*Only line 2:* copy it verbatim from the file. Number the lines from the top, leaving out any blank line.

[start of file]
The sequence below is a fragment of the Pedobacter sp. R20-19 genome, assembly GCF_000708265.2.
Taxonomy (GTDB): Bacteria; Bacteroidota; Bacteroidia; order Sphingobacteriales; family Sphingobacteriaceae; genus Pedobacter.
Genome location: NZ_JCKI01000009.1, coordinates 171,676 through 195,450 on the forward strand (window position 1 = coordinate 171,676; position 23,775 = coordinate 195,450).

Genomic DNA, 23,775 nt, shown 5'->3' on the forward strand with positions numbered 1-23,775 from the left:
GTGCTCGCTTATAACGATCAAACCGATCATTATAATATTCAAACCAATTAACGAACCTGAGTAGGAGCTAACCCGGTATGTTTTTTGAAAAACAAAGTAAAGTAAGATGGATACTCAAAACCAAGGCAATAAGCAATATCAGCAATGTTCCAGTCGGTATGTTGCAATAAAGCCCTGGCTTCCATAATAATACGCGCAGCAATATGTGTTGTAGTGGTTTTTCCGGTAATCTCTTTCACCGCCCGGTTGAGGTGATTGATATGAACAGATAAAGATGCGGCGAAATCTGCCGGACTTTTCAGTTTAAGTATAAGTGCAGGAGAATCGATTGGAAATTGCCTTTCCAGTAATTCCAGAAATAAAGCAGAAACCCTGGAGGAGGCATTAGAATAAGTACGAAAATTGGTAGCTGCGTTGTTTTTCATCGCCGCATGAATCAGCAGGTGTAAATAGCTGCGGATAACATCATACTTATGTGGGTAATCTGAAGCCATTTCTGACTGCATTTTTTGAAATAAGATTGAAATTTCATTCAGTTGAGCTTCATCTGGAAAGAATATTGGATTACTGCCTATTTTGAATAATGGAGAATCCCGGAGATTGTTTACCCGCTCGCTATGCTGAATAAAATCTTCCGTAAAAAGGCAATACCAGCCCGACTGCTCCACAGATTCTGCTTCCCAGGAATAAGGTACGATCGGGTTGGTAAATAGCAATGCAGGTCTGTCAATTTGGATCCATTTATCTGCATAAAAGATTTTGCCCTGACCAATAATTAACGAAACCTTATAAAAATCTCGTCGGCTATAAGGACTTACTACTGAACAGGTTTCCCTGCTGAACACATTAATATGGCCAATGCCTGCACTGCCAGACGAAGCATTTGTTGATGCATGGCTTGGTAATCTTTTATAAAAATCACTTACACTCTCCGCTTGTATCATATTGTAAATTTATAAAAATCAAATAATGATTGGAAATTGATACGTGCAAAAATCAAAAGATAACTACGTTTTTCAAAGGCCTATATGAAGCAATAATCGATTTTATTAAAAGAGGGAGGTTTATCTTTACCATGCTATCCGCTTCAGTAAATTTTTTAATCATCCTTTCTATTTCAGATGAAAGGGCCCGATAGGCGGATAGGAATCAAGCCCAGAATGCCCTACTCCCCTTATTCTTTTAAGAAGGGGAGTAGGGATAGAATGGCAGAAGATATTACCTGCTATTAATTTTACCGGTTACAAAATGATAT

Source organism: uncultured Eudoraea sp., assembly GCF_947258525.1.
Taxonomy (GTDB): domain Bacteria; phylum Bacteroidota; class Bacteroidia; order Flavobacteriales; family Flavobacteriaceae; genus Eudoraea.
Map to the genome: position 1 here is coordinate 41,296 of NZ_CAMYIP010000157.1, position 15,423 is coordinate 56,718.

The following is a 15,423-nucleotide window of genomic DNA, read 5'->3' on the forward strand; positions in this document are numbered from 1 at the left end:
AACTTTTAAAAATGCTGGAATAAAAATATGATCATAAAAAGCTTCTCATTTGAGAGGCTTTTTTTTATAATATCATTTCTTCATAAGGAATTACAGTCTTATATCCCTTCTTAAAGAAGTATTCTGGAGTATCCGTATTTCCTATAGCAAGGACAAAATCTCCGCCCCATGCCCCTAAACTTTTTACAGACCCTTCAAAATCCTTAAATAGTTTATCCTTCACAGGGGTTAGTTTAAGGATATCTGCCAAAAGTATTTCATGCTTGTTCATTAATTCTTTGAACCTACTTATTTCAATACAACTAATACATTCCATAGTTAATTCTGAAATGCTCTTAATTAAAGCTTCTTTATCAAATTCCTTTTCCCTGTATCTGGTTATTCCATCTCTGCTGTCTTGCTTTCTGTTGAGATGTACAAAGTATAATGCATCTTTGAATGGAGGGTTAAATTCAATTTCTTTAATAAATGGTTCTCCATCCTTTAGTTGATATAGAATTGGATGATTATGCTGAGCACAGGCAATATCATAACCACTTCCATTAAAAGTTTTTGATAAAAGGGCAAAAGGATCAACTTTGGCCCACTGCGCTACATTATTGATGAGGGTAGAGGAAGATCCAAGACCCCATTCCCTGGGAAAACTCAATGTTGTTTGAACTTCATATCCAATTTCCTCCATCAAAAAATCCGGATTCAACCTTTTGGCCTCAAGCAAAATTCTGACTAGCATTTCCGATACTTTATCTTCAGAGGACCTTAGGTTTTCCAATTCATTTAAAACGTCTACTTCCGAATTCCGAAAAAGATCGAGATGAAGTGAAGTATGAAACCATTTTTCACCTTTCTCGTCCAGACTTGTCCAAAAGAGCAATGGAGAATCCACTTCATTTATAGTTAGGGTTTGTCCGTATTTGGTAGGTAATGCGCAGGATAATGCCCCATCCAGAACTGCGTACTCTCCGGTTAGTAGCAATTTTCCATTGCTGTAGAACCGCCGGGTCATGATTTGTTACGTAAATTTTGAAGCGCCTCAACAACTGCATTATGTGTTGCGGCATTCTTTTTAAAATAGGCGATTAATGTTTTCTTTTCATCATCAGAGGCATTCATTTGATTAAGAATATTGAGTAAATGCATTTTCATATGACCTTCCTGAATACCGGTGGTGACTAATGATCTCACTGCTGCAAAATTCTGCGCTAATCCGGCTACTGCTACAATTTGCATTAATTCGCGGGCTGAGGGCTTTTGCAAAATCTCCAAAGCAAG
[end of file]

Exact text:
Taxonomy (GTDB): Bacteria; Bacteroidota; Bacteroidia; order Sphingobacteriales; family Sphingobacteriaceae; genus Pedobacter.